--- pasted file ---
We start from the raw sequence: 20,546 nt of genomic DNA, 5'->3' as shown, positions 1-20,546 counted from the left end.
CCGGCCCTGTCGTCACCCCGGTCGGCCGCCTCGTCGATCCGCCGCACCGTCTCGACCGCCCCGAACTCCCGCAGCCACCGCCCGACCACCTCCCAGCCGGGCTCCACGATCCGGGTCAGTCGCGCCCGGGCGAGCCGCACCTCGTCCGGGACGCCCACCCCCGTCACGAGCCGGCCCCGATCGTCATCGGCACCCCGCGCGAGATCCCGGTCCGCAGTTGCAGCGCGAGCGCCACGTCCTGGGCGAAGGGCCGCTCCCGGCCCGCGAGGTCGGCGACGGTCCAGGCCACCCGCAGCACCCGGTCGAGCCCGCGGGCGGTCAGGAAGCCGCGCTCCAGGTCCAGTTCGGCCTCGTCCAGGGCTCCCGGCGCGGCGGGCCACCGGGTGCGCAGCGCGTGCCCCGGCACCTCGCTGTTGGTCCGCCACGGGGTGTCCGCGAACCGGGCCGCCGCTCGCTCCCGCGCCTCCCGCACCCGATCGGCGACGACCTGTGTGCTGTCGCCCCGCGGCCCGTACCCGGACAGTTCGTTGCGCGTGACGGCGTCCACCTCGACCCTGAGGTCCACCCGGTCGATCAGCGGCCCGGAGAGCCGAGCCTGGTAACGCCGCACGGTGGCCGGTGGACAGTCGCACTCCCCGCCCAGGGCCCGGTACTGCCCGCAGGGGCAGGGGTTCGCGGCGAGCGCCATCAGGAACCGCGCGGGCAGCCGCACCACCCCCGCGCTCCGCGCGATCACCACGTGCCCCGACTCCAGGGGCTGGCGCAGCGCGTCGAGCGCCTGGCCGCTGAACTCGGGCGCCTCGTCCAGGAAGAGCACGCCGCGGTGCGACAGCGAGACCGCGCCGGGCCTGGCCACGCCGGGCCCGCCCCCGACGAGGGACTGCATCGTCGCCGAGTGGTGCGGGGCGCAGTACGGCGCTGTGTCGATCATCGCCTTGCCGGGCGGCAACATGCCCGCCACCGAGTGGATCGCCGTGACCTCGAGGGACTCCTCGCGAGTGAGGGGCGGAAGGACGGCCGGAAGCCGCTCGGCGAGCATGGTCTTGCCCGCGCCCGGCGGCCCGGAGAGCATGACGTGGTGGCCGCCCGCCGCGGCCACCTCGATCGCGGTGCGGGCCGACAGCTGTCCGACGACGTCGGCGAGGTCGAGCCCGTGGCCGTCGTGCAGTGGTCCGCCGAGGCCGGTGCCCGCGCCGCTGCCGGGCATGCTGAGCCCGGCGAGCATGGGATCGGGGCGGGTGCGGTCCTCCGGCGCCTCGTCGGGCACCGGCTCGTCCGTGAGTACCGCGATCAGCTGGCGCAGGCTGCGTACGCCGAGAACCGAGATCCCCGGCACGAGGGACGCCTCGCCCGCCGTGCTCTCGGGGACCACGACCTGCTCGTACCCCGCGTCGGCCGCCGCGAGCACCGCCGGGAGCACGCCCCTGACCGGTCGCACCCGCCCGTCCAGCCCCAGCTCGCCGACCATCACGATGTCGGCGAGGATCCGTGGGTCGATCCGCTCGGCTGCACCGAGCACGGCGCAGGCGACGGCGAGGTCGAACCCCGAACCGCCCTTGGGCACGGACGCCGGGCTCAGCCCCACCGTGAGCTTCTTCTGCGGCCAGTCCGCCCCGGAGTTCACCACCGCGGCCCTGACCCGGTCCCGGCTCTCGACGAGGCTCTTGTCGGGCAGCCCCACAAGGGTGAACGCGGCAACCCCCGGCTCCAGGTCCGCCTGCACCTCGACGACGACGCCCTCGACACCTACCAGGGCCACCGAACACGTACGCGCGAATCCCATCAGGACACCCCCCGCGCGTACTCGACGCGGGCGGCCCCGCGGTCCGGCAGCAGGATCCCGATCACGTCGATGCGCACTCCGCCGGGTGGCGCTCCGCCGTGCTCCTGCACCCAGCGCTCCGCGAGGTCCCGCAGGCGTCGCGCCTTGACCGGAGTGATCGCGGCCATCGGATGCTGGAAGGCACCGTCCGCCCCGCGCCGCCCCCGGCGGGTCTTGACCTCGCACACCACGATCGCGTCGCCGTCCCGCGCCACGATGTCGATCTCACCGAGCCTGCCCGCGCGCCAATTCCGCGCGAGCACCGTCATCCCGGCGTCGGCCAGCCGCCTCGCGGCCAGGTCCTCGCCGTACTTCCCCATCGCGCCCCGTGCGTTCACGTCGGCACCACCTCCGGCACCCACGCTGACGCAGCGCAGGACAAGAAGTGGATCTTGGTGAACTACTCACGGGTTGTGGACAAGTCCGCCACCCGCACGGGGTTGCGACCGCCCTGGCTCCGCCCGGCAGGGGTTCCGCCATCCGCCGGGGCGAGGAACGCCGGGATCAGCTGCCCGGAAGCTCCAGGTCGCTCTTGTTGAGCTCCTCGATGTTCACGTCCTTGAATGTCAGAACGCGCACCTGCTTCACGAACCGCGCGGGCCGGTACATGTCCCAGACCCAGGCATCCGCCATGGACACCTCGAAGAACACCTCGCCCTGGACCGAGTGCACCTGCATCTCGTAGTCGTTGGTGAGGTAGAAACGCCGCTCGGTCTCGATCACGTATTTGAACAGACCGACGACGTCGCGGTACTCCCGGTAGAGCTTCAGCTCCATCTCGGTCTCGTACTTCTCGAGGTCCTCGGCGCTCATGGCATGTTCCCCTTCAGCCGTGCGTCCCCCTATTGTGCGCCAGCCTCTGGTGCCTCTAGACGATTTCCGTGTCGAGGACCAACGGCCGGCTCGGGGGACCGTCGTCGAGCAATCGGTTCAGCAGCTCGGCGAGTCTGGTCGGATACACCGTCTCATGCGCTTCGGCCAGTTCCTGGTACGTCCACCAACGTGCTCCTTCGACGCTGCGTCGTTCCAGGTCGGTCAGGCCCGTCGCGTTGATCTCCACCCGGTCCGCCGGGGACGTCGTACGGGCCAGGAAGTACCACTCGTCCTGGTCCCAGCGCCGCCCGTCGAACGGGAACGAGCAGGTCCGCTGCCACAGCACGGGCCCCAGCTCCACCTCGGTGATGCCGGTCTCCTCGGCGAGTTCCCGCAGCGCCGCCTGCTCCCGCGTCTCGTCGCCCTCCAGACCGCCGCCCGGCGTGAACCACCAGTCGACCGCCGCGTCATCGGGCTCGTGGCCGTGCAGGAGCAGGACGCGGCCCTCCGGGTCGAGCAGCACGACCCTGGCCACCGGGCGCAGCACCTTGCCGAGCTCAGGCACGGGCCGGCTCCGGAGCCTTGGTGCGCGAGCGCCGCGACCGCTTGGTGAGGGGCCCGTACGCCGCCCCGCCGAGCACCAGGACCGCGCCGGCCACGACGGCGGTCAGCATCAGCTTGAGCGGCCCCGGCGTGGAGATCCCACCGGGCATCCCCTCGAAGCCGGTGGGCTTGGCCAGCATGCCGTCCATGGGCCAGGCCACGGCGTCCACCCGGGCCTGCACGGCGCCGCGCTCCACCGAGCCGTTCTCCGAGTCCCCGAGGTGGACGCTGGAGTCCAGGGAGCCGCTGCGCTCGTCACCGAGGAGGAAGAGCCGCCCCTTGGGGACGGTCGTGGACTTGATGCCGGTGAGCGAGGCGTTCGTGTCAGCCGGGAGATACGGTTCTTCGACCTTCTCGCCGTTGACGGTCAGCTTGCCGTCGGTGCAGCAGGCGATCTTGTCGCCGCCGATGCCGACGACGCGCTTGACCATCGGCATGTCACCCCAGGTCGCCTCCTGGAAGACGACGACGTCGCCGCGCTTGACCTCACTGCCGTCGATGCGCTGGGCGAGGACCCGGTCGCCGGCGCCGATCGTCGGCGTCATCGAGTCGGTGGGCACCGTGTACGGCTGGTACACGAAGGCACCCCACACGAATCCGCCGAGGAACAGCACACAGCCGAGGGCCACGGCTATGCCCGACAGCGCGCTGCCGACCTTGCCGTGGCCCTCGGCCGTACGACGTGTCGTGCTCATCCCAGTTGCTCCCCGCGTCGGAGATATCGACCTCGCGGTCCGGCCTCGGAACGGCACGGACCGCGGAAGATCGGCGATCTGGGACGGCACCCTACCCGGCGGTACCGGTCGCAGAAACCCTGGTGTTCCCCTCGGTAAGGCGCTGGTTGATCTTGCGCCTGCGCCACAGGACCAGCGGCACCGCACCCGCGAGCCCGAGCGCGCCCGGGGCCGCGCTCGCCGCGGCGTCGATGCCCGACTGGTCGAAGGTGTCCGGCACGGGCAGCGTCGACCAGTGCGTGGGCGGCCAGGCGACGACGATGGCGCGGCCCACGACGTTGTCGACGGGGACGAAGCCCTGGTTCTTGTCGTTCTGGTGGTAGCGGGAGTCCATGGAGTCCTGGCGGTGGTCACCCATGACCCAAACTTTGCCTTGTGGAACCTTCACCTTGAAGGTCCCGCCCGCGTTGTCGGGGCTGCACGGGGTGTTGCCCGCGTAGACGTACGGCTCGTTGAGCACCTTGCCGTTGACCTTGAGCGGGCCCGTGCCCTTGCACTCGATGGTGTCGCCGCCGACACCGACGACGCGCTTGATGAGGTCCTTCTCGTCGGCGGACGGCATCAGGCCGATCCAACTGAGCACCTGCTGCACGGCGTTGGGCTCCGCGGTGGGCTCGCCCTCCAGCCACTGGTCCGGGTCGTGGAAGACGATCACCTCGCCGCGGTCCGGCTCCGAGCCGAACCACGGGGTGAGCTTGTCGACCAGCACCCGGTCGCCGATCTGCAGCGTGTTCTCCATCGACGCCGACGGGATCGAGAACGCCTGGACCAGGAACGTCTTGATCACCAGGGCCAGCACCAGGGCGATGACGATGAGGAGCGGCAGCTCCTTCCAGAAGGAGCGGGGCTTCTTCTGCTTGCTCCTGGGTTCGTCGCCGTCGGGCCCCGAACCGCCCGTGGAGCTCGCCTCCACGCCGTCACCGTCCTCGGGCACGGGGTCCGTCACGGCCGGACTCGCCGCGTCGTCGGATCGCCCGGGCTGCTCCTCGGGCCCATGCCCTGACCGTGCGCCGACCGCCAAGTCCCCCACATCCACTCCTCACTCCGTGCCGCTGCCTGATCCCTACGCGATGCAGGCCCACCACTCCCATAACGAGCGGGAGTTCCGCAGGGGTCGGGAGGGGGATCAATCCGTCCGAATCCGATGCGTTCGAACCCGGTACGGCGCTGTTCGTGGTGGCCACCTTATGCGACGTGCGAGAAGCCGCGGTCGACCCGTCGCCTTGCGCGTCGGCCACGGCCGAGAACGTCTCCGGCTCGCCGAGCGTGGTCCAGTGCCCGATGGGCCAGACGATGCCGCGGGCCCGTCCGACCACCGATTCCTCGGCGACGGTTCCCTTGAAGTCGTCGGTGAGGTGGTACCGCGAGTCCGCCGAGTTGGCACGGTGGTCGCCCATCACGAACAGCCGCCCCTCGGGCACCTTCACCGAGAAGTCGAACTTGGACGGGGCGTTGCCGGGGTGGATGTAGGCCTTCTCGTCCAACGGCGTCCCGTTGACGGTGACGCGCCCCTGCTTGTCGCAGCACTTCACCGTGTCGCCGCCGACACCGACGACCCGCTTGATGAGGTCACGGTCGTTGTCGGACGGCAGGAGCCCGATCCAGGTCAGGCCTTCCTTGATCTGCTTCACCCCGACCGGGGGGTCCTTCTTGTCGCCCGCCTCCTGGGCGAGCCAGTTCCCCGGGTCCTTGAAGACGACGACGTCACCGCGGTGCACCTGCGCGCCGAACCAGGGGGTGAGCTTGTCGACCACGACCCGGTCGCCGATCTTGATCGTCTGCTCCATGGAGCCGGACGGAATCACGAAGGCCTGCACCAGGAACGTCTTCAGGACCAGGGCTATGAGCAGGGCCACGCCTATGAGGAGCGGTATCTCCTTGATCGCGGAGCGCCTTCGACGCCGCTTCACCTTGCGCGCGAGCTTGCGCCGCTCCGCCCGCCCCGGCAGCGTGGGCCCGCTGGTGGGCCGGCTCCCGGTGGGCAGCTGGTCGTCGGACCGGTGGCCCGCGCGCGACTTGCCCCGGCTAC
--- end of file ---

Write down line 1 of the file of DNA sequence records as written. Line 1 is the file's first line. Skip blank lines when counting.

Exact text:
We start from the raw sequence: 20,546 nt of genomic DNA, 5'->3' as shown, positions 1-20,546 counted from the left end.